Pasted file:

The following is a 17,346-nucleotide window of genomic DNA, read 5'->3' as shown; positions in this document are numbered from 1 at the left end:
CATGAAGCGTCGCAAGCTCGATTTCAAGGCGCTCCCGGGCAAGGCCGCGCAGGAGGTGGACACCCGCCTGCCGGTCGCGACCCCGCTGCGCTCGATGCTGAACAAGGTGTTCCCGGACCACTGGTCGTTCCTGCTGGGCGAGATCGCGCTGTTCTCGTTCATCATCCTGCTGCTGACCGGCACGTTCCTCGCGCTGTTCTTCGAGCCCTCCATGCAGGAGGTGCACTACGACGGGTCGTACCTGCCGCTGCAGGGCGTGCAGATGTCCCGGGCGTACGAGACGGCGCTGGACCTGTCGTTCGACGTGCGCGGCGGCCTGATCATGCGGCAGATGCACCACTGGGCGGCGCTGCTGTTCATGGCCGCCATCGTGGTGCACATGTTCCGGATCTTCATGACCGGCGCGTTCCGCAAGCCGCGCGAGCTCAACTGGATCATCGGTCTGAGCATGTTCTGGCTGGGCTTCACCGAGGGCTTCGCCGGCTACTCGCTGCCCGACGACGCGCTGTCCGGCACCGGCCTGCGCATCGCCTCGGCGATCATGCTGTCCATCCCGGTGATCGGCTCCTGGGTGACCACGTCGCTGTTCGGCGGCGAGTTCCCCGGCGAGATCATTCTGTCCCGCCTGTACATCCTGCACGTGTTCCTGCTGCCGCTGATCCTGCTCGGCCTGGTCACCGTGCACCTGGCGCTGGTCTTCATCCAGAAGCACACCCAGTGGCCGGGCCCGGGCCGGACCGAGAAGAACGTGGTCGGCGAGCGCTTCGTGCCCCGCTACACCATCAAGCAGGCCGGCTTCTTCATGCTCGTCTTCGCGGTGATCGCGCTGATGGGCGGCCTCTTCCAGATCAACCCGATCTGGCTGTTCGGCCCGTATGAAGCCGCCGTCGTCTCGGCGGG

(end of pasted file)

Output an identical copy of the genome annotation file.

The following is a 17,346-nucleotide window of genomic DNA, read 5'->3' as shown; positions in this document are numbered from 1 at the left end:
CATGAAGCGTCGCAAGCTCGATTTCAAGGCGCTCCCGGGCAAGGCCGCGCAGGAGGTGGACACCCGCCTGCCGGTCGCGACCCCGCTGCGCTCGATGCTGAACAAGGTGTTCCCGGACCACTGGTCGTTCCTGCTGGGCGAGATCGCGCTGTTCTCGTTCATCATCCTGCTGCTGACCGGCACGTTCCTCGCGCTGTTCTTCGAGCCCTCCATGCAGGAGGTGCACTACGACGGGTCGTACCTGCCGCTGCAGGGCGTGCAGATGTCCCGGGCGTACGAGACGGCGCTGGACCTGTCGTTCGACGTGCGCGGCGGCCTGATCATGCGGCAGATGCACCACTGGGCGGCGCTGCTGTTCATGGCCGCCATCGTGGTGCACATGTTCCGGATCTTCATGACCGGCGCGTTCCGCAAGCCGCGCGAGCTCAACTGGATCATCGGTCTGAGCATGTTCTGGCTGGGCTTCACCGAGGGCTTCGCCGGCTACTCGCTGCCCGACGACGCGCTGTCCGGCACCGGCCTGCGCATCGCCTCGGCGATCATGCTGTCCATCCCGGTGATCGGCTCCTGGGTGACCACGTCGCTGTTCGGCGGCGAGTTCCCCGGCGAGATCATTCTGTCCCGCCTGTACATCCTGCACGTGTTCCTGCTGCCGCTGATCCTGCTCGGCCTGGTCACCGTGCACCTGGCGCTGGTCTTCATCCAGAAGCACACCCAGTGGCCGGGCCCGGGCCGGACCGAGAAGAACGTGGTCGGCGAGCGCTTCGTGCCCCGCTACACCATCAAGCAGGCCGGCTTCTTCATGCTCGTCTTCGCGGTGATCGCGCTGATGGGCGGCCTCTTCCAGATCAACCCGATCTGGCTGTTCGGCCCGTATGAAGCCGCCGTCGTCTCGGCGGG